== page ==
What’s that line about insanity? Doing the same thing over and over but expecting different results…I’m truly starting to believe that Heroes Reborn has taken this approach in crafting their season story. The same clichéd narrative that plagued the original series in its last two seasons is overshadowing some of the genuinely solid moments of the revival. So, how do we divvy up the bad from the good? Well, let’s dive right in.Luke reminisces about his son…
Starting with the mildly irritating, Tommy’s officially been printed and tagged by the government as a part of their Evo program. He’s grilled by a cartoonish Agent Cutler who informs Tommy that he’s adopted. After an understandable shock to the system, Tommy teleports out to visit his mother and, moments after he decides to blink out, the Penny Man pays his own visit to Cutler. Tommy confronts his mother about his true parentage and the Penny Man arrives as well. The two adults have been harboring a secret for quite some time and that is Tommy’s part in saving the world. Channeling his inner emo brat, Tommy refuses the proclamation and disappears before we ever hear the rest of his part in this world saving thing.
Our other world-saving character is Malina and she, along with her mentor Farah have found their way to St. Pierre, Quebec. They are there to meet a contact but a Harris clone and henchmen find them. Though Malina repels the first attack, the baddies pull out their secret weapon—the Shadow. The Evo’s powers of darkness overwhelm Malina’s powers and student and mentor try to flee only for Farah to be shot. Unable to continue, she gives Malina a letter that will explain things and the young girl charged with saving the world escapes, hopping a ride on a logging truck, her destination unknown.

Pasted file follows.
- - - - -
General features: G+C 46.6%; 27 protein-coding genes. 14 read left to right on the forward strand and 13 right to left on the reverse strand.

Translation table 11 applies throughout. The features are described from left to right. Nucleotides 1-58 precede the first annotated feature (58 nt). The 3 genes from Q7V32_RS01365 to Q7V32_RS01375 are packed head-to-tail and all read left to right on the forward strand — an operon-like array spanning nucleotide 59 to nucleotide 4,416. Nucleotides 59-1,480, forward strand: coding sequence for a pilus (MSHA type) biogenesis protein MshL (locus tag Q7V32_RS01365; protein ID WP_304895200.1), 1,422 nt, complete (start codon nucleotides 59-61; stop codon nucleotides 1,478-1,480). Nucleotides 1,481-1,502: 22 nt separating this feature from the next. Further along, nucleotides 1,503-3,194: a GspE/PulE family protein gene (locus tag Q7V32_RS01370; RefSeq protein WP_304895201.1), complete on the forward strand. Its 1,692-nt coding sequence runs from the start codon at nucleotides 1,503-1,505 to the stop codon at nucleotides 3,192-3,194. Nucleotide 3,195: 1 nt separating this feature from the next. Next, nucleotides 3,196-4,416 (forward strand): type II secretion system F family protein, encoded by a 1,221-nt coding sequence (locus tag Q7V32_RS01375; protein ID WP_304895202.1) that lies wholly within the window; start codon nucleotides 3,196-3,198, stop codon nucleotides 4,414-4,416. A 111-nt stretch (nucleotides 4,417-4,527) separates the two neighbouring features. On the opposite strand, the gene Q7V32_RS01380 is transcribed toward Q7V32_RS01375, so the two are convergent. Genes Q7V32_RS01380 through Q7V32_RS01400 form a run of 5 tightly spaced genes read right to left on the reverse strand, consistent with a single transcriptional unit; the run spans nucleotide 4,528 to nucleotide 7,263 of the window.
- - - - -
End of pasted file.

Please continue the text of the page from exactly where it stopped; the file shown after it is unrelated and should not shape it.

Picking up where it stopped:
In LA, Carlos returns to the shop only to find his nephew Jose and Father Mauricio gone. He knows Dearing had a hand in it and demands to see the captain but Dearing finds out just how bad things are when his own detectives try out their new EPIC gear and ID him as an Evo. Still needing Dearing’s help to find Jose and the good Father, Carlos breaks Dearing out before he can be delivered to the Evo processing center with the captain’s word that he’ll lead Carlos to his people.
Taking a detour to Rochester, NY, we find Luke, the most interesting character in the show, returning to his home. There he finds stacks of bills and the painful memories of loss. The acute memories of his son are present in the kid’s room, a shroud of despair Luke cannot shake. Deciding the past is no longer a place he wants to leave, Luke sells his practice to friend/partner Don and cleanses his former life—burning his house down and everything (including his wedding ring) in it, save for the sailboat he made with his son. Luke’s journey towards atonement has officially begun.Is there a reason why Harris is always using his ‘Batman voice’?